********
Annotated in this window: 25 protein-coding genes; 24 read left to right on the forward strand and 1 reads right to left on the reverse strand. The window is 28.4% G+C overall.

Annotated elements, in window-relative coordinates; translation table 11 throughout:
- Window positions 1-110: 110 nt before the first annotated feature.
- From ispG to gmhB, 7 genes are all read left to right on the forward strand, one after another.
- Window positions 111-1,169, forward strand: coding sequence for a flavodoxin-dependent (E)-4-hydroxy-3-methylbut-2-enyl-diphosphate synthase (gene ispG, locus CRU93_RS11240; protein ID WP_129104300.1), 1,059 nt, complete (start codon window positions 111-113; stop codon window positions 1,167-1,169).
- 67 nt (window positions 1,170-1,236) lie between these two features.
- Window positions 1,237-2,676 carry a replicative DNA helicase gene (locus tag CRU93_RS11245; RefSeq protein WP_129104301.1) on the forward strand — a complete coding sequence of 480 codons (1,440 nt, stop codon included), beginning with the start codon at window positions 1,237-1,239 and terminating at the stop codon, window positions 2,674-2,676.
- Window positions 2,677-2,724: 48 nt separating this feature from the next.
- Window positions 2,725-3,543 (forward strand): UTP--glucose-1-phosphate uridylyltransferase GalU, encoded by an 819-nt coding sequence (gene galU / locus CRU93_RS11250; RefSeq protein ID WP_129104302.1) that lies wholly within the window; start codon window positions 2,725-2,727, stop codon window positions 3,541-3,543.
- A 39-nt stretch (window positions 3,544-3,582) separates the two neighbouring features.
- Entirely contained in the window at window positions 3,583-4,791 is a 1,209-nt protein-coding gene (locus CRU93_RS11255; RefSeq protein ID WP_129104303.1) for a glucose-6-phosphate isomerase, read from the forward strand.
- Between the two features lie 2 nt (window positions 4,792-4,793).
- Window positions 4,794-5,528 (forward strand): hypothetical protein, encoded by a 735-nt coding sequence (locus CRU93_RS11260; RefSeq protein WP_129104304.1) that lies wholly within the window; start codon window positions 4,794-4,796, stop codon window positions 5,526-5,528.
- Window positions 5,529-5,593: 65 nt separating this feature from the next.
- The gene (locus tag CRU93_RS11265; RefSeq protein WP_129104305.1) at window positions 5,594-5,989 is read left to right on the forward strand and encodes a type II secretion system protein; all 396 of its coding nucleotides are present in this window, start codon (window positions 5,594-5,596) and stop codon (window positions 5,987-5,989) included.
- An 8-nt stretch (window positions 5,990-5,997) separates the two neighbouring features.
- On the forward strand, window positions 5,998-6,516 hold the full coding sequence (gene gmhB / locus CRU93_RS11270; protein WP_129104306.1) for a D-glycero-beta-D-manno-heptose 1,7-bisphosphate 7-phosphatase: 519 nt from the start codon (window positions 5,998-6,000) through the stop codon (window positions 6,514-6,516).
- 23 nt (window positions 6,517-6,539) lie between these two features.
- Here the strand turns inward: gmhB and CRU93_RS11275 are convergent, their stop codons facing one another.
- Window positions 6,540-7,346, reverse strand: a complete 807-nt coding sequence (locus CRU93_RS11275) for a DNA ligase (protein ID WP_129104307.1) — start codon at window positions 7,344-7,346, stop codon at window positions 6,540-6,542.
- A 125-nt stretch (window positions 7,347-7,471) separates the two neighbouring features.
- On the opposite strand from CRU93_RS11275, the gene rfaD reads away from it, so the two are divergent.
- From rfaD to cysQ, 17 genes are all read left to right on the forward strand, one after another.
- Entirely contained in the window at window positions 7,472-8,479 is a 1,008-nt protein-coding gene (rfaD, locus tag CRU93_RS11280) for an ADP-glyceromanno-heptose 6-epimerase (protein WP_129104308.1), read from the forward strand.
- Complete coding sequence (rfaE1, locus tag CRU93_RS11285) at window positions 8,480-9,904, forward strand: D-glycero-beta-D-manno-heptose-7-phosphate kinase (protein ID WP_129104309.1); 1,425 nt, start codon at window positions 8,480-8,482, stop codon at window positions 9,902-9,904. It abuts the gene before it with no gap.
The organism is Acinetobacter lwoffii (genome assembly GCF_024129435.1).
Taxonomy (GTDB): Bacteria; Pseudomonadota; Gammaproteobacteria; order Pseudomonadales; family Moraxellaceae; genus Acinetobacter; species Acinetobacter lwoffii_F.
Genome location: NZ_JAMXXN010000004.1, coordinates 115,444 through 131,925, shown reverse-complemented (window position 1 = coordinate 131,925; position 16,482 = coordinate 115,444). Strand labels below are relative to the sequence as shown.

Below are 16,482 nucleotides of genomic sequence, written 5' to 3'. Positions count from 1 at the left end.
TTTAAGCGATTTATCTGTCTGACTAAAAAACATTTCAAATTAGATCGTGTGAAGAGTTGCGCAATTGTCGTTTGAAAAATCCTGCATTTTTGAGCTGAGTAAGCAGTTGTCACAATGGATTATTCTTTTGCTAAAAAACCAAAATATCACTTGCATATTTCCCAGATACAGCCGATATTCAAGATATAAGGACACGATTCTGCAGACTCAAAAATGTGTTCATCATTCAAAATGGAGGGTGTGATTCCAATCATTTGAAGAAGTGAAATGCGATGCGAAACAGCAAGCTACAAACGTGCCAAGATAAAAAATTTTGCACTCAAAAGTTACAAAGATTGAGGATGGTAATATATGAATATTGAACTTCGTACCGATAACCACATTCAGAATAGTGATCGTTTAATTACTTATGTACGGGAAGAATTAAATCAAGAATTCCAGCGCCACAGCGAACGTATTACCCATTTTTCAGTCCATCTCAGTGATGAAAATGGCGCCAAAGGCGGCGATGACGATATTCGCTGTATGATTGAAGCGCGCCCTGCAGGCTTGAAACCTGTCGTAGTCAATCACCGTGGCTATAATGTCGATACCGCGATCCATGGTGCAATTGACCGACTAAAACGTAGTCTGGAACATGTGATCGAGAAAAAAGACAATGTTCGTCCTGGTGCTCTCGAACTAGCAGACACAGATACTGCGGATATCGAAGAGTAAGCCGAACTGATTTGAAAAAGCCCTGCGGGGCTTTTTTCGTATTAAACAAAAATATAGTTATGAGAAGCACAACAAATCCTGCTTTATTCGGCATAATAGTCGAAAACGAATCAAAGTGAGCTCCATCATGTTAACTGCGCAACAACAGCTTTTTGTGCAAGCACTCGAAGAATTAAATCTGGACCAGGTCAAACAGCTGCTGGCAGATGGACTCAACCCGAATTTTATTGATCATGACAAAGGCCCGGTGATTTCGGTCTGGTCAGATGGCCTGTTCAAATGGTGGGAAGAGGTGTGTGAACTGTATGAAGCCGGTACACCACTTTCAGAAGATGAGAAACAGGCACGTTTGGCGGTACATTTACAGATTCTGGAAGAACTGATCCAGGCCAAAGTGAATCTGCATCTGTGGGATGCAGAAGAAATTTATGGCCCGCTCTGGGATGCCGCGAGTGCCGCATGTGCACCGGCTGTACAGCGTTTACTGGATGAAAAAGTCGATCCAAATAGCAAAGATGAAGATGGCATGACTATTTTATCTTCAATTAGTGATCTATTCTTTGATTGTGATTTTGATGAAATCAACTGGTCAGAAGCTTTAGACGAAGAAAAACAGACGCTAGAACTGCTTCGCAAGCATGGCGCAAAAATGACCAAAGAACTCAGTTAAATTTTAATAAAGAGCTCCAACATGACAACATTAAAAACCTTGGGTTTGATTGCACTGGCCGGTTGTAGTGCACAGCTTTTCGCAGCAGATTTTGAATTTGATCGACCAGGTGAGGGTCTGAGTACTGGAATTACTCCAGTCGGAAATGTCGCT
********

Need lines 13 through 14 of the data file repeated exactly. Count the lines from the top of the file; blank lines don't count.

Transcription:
- Window positions 4,794-5,528 (forward strand): hypothetical protein, encoded by a 735-nt coding sequence (locus CRU93_RS11260; RefSeq protein WP_129104304.1) that lies wholly within the window; start codon window positions 4,794-4,796, stop codon window positions 5,526-5,528.
- Window positions 5,529-5,593: 65 nt separating this feature from the next.